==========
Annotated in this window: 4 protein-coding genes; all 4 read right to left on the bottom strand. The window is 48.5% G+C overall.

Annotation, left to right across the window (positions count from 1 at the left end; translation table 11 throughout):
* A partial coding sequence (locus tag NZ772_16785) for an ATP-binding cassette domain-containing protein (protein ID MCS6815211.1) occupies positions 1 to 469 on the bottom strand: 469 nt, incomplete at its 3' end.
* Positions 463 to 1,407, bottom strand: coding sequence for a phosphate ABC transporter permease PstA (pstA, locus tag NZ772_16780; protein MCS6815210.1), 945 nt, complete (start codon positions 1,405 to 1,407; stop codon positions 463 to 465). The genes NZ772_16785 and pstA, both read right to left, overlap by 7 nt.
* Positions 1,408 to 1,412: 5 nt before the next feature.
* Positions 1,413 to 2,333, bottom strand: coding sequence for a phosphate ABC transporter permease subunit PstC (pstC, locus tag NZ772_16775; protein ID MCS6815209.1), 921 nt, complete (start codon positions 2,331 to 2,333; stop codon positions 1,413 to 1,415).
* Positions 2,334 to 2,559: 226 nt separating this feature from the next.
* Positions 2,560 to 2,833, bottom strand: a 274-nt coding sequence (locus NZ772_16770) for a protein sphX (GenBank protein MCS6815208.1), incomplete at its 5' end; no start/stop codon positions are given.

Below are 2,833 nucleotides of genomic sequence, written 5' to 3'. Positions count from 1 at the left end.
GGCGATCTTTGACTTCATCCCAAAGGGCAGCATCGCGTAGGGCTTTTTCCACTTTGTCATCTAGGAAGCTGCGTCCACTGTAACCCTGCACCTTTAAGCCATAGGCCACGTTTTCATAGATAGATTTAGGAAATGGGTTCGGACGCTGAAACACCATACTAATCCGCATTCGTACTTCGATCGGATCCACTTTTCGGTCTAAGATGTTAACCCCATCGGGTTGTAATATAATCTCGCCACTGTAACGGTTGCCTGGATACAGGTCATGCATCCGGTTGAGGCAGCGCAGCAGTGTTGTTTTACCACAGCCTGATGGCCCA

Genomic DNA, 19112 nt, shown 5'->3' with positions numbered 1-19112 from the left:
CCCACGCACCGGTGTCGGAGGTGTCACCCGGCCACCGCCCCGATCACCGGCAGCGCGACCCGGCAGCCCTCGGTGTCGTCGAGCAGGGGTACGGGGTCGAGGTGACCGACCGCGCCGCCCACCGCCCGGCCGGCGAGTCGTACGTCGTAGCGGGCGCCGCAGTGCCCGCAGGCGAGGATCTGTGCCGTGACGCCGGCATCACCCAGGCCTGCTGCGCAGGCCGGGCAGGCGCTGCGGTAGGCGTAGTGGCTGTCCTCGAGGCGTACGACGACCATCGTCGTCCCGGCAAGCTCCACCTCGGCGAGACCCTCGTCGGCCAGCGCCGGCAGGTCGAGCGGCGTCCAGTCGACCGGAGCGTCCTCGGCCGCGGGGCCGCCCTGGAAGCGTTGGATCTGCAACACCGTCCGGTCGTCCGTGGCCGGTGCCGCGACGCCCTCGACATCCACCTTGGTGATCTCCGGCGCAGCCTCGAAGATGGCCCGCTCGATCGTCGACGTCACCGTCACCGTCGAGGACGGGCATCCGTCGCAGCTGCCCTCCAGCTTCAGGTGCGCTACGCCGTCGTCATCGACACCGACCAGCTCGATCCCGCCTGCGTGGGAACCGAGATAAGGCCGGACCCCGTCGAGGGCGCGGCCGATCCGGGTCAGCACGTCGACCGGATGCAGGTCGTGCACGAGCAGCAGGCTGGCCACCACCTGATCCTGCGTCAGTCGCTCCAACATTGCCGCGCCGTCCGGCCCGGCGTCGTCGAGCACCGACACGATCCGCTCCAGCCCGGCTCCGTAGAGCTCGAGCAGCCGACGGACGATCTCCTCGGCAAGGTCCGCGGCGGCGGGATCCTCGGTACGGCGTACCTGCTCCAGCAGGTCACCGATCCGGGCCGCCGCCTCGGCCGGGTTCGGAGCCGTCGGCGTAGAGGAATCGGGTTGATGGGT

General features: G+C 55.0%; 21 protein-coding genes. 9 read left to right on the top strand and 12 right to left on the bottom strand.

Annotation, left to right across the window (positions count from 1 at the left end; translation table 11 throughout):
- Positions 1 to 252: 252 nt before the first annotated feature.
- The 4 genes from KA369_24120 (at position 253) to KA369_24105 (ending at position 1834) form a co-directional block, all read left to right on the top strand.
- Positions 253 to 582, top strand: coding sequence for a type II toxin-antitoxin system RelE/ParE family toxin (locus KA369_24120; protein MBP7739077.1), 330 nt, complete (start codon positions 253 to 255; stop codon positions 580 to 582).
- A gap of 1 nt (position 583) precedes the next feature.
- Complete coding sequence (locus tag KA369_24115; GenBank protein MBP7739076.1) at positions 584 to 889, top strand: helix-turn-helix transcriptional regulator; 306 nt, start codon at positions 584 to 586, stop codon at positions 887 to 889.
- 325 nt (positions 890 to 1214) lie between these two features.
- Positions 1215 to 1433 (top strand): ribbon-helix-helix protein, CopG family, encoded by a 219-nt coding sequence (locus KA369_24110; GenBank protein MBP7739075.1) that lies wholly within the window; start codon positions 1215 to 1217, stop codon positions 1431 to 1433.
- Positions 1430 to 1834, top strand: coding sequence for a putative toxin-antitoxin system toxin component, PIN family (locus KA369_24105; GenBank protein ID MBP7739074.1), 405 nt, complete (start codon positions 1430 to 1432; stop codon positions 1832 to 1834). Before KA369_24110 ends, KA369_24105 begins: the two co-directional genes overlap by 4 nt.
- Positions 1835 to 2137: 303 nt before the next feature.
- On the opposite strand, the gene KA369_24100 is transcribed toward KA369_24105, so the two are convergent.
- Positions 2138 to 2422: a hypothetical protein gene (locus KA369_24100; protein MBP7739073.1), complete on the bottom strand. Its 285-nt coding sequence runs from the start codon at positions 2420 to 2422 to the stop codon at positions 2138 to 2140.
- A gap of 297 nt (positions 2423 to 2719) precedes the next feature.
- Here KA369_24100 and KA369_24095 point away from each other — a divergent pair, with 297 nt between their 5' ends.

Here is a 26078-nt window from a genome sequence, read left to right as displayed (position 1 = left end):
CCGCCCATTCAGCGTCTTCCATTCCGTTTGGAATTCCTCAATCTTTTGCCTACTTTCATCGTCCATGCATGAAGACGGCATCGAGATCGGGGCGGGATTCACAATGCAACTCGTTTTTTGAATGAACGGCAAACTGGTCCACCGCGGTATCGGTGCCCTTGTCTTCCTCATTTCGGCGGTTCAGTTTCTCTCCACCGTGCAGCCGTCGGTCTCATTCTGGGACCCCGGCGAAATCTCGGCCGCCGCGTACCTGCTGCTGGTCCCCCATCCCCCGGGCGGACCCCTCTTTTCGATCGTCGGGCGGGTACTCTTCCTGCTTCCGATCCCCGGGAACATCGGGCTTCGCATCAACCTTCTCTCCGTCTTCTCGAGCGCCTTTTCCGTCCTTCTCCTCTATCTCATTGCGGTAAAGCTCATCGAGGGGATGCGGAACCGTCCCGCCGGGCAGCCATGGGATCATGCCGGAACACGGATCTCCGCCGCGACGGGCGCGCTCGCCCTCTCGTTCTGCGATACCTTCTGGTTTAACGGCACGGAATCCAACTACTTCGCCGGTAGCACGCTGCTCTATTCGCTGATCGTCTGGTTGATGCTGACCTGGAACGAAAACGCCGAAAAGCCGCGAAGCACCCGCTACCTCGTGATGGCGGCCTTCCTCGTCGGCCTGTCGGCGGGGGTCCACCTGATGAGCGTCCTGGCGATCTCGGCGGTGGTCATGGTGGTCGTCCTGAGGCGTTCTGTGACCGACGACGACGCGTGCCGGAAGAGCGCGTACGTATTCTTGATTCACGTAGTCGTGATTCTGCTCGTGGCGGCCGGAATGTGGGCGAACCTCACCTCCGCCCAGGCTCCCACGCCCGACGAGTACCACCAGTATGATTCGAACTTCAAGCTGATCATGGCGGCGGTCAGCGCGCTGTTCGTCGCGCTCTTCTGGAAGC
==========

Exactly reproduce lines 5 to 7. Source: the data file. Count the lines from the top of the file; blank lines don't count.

* Positions 1,408 to 1,412: 5 nt before the next feature.
* Positions 1,413 to 2,333, bottom strand: coding sequence for a phosphate ABC transporter permease subunit PstC (pstC, locus tag NZ772_16775; protein ID MCS6815209.1), 921 nt, complete (start codon positions 2,331 to 2,333; stop codon positions 1,413 to 1,415).
* Positions 2,334 to 2,559: 226 nt separating this feature from the next.